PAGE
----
Ms Buchanan then contracted septicaemia after part of her placenta had been left inside her.

He was barbaric,’’ Ms Buchanan claimed.

“His mannerisms … it was like dealing with an employee at a supermarket who can’t be bothered doing their job.”

Ms Buchanan sued Dr Parhar for personal injury in 1995.

She has now called for him to be brought back to Australia from India and face authorities.

5. Afghan asylum seeker feared dead after he self-immolated during a video call.

There are fears that an Afghan asylum seeker living in Australia on a bridging visa is dead after he self-immolated during a video call with refugee advocates.

The Guardian reports the 30-year-old Hazara Afghan made a video call to advocates Sarah Ross and Michelle Bui at the Refugee Rights Action Network and told them he feared he would be returned to detention because police and immigration department staff wanted to interview him.


Khodayar Amini then threatened to take his own life before self-immolating on camera.

The Guardian reports that he had been living out of his car and hiding in bushland.

One of the advocates Sarah Ross said that the phone call with Amini cut out.

She and a colleague later received a call from police, who told them a body that seemed to match Amini’s description had been found in Victorian bushland in Dandenong.

6. Further cases of suspected child abuse never reported.

A total of 344 cases of suspected child abuse in QLD dating back to 2013 have been uncovered that were never reported to police — after an error in the program that was designed to pass on suspected cases of child abuse from Queensland principals to police.

An independent audit of the OneSchool Student Protection Reporting system was commissioned after a coding error blocked more than 600 reports from principals from reaching police last year, but it has now ben found a further 344 cases that were also blocked.

Education Minister Kate Jones told the ABC police and child safety were still working through the reports.

“The Deloitte report found that there were serious flaws in the risk assessment undertaken prior to the implementation of the update in January 2013,” she said.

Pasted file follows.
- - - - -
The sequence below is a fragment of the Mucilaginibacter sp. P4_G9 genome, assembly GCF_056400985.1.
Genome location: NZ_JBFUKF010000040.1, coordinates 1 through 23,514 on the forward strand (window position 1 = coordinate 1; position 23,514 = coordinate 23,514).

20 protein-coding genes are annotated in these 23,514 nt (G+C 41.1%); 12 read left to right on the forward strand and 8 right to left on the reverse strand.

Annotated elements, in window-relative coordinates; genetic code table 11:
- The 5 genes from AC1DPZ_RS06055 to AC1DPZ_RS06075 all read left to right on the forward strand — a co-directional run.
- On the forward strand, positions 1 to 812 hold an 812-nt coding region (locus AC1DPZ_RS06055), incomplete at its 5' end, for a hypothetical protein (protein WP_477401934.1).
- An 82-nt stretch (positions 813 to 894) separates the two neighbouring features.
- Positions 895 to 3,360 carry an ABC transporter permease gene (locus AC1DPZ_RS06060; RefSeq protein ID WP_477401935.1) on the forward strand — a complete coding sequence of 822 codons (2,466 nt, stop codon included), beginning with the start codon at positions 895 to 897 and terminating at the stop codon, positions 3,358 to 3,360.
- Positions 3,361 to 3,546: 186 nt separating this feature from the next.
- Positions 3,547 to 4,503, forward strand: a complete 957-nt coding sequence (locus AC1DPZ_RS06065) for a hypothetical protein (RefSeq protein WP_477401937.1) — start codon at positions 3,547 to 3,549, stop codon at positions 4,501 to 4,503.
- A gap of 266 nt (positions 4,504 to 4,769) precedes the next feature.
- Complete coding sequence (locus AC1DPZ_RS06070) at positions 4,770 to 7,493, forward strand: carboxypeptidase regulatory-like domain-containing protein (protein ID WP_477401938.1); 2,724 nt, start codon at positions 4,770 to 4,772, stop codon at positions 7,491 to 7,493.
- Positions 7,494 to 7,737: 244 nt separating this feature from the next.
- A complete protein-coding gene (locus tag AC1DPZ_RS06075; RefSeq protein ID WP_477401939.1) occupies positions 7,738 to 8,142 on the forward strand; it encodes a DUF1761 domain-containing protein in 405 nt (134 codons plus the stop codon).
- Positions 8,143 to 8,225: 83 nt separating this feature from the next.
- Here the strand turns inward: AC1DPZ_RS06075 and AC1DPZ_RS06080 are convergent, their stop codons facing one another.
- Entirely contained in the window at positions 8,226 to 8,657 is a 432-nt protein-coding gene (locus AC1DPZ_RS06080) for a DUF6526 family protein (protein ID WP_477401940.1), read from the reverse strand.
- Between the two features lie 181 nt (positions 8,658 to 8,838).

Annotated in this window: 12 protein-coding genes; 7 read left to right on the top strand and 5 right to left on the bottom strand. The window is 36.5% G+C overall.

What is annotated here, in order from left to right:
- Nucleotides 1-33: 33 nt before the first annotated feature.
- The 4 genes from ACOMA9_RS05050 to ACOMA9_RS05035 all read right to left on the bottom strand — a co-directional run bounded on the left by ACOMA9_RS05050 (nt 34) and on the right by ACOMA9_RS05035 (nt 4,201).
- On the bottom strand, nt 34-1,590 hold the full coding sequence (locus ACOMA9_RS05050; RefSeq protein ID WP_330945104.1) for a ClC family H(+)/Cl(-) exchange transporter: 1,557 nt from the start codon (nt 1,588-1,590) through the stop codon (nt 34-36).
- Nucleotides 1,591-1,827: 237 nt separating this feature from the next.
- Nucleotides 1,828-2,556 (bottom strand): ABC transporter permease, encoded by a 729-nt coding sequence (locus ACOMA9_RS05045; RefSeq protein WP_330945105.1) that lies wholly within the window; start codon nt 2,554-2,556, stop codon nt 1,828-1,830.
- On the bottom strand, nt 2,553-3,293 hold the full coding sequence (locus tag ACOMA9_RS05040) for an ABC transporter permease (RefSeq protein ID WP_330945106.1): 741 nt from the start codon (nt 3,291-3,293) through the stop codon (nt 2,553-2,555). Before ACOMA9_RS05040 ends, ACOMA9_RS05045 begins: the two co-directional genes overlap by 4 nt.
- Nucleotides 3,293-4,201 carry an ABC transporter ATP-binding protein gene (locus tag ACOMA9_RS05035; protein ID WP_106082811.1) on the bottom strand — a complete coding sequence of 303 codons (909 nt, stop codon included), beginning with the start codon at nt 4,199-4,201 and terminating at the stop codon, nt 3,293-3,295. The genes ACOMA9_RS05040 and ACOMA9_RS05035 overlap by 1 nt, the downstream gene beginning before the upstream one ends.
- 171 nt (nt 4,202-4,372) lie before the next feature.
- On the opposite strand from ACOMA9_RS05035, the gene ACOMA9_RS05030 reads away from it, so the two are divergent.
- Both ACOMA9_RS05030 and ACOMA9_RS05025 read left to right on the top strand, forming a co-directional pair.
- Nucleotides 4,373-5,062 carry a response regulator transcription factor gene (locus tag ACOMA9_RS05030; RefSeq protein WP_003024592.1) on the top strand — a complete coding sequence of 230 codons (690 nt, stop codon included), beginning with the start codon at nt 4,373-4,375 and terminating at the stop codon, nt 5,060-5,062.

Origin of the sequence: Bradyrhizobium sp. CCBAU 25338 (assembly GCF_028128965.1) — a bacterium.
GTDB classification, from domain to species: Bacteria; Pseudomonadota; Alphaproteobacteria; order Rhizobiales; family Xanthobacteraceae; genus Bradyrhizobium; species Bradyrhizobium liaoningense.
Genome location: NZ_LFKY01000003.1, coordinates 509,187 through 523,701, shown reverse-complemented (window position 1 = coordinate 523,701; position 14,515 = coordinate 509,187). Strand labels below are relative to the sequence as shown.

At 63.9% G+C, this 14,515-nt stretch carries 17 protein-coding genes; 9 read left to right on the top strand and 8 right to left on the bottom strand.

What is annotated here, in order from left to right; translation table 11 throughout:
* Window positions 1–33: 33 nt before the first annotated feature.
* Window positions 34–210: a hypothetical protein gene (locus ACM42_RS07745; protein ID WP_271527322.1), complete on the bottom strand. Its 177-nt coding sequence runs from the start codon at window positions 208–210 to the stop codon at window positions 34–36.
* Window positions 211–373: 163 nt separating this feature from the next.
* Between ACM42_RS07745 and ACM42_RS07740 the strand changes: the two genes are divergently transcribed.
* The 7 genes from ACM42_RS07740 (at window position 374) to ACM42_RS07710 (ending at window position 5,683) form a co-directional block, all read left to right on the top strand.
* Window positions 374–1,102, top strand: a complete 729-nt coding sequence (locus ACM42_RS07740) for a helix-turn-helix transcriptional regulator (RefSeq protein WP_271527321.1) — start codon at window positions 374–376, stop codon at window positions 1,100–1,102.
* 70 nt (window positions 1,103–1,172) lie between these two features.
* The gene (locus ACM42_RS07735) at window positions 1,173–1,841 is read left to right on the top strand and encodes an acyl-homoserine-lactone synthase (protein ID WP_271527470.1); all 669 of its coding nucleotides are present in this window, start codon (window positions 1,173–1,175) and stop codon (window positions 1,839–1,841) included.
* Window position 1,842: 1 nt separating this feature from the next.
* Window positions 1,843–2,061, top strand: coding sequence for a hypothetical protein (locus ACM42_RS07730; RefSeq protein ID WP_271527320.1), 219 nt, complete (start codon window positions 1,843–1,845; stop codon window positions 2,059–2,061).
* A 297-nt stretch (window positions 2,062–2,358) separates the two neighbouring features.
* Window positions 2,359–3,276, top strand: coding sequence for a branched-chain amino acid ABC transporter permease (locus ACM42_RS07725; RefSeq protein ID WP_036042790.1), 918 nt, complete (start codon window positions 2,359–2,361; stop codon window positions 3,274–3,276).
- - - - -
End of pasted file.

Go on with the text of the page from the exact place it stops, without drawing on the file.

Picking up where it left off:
“There were serious resourcing and government failures dating back to the initial implementation of the OneSchool student protection module.

“We now know that a further 344 reports we cannot reconcile dating back to 2013. All 344 additional reports have been referred to Child Safety and Police.

“We intend to implement all 21 recommendations.”

7. Tony Abbott to pay for smashed table.

The smashed table.

Former Prime Minister Tony Abbott will pay for a marble table that was smashed after a “wild party” he hosted on the night he was ousted by Malcolm Turnbull.

The Italian marble coffee table that was located in the prime ministerial suite was smashed by someone dancing on it Senate Estimates heard yesterday.

The table could cost upwards of $1000 to repair.

Mr Abbott said last night “On the night of the leadership change I hosted drinks in the cabinet ante-room for staff and colleagues.

“During the event a coffee table was damaged.


“I have asked my office to have the Department of Parliamentary Services invoice me for the value of the table.”

8. Labor senator Nova Peris has been refused entry into Christmas Island’s detention centre.

Nova Peris has been refused entry into Christmas Island’s detention centre.

The ABC reports that Labor senator Nova Peris has been refused entry into Christmas Island’s detention centre, which is in her electorate.

Australian Border Force officials have been unable to explain why.

The Senator was refused access to the facility on 8 October after a small riot Senate Estimates heard yesterday.

The commissioner of the Australian Border Force, Roman Quaedvlieg, told Senate Estimates official visits needed more time to process because they posed greater risks.